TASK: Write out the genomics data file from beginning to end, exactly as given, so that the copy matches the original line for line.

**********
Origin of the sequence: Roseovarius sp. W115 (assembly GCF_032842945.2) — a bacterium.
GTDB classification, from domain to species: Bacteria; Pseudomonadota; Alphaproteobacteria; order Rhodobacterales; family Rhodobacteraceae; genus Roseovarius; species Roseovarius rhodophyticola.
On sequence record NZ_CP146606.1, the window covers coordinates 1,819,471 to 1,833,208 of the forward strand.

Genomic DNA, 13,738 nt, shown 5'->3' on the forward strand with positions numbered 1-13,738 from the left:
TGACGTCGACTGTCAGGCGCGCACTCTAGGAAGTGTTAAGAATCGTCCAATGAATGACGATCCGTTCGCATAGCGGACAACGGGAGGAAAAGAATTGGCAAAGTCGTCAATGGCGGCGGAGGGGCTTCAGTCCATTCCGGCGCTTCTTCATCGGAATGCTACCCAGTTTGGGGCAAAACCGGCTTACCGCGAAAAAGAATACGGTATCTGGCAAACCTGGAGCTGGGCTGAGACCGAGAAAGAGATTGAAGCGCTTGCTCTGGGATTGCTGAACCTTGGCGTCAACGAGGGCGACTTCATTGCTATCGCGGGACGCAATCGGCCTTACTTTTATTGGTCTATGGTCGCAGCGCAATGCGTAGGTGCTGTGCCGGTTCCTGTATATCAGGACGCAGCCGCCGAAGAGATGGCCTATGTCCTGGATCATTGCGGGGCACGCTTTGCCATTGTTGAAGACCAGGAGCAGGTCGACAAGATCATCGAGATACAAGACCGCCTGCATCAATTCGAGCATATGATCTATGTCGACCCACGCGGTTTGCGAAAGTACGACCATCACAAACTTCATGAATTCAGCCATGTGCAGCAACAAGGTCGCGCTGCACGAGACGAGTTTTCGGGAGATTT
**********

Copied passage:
Origin of the sequence: Roseovarius sp. W115 (assembly GCF_032842945.2) — a bacterium.
GTDB classification, from domain to species: Bacteria; Pseudomonadota; Alphaproteobacteria; order Rhodobacterales; family Rhodobacteraceae; genus Roseovarius; species Roseovarius rhodophyticola.
On sequence record NZ_CP146606.1, the window covers coordinates 1,819,471 to 1,833,208 of the forward strand.

Genomic DNA, 13,738 nt, shown 5'->3' on the forward strand with positions numbered 1-13,738 from the left:
TGACGTCGACTGTCAGGCGCGCACTCTAGGAAGTGTTAAGAATCGTCCAATGAATGACGATCCGTTCGCATAGCGGACAACGGGAGGAAAAGAATTGGCAAAGTCGTCAATGGCGGCGGAGGGGCTTCAGTCCATTCCGGCGCTTCTTCATCGGAATGCTACCCAGTTTGGGGCAAAACCGGCTTACCGCGAAAAAGAATACGGTATCTGGCAAACCTGGAGCTGGGCTGAGACCGAGAAAGAGATTGAAGCGCTTGCTCTGGGATTGCTGAACCTTGGCGTCAACGAGGGCGACTTCATTGCTATCGCGGGACGCAATCGGCCTTACTTTTATTGGTCTATGGTCGCAGCGCAATGCGTAGGTGCTGTGCCGGTTCCTGTATATCAGGACGCAGCCGCCGAAGAGATGGCCTATGTCCTGGATCATTGCGGGGCACGCTTTGCCATTGTTGAAGACCAGGAGCAGGTCGACAAGATCATCGAGATACAAGACCGCCTGCATCAATTCGAGCATATGATCTATGTCGACCCACGCGGTTTGCGAAAGTACGACCATCACAAACTTCATGAATTCAGCCATGTGCAGCAACAAGGTCGCGCTGCACGAGACGAGTTTTCGGGAGATTT